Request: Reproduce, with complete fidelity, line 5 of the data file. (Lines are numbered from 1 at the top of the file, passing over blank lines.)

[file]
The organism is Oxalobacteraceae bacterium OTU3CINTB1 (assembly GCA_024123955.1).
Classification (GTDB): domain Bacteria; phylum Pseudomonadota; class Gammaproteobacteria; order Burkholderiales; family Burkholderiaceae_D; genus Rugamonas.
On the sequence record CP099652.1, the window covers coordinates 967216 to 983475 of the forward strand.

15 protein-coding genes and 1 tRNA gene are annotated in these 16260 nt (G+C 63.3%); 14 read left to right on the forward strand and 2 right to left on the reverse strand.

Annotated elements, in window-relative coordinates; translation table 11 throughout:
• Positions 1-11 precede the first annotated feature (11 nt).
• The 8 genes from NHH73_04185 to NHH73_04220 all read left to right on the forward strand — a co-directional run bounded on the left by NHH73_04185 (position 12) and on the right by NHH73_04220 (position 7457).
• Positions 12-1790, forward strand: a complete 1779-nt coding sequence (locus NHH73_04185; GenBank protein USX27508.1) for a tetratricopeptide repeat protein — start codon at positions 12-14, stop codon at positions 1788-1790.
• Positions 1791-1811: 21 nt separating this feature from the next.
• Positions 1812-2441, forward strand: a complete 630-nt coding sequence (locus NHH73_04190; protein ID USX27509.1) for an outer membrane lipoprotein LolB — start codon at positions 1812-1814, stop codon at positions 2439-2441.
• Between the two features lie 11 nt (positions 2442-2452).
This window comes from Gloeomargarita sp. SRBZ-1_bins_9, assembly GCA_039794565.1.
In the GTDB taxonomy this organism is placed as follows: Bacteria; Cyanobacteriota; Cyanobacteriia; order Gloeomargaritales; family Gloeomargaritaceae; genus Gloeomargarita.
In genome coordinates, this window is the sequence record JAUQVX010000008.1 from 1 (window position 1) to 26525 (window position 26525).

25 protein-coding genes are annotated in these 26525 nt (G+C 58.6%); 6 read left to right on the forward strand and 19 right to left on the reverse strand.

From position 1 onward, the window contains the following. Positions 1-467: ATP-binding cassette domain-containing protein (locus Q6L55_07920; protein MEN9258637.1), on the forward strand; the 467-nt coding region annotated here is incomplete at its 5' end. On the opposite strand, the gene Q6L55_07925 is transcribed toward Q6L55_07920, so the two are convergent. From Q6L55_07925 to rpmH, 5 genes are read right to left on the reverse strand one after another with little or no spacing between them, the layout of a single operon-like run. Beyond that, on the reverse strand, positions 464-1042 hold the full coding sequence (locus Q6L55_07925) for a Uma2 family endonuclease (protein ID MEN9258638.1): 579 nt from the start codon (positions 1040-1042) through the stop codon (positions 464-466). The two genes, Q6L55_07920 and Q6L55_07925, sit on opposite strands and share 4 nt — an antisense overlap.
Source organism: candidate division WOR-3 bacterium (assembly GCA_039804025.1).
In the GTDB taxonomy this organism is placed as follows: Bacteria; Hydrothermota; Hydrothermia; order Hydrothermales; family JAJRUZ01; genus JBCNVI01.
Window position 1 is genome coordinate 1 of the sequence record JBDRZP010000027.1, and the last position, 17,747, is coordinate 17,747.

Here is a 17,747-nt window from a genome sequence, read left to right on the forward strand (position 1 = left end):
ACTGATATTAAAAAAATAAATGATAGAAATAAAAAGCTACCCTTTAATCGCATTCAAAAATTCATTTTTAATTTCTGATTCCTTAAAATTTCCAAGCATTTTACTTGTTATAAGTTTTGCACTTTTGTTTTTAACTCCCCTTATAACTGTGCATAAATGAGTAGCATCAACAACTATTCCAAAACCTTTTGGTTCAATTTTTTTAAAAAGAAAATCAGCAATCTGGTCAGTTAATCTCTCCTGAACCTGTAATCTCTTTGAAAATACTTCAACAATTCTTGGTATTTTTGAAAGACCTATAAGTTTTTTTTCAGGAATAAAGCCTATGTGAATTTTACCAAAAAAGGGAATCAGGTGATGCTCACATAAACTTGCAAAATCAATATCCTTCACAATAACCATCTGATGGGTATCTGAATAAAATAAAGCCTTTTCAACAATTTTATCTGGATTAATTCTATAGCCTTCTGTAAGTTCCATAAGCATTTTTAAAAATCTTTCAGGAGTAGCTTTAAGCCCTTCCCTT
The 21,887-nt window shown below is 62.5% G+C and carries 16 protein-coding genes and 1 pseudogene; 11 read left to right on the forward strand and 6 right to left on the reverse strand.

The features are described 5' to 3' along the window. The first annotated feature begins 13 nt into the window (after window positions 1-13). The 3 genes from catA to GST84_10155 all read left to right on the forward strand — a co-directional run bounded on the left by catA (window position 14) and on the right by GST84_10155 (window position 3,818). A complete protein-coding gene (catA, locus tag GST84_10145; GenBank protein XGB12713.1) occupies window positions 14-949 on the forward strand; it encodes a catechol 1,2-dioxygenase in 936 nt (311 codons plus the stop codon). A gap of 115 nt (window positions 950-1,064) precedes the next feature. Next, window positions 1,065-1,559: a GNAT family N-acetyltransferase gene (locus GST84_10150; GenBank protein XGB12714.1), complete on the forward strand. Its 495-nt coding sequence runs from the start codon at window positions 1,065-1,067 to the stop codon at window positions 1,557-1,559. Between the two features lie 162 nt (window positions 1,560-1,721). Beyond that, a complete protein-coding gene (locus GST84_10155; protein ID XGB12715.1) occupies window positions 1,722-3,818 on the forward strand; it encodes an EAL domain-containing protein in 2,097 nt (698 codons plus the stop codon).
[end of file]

Annotated elements, in window-relative coordinates; translation table 11 throughout: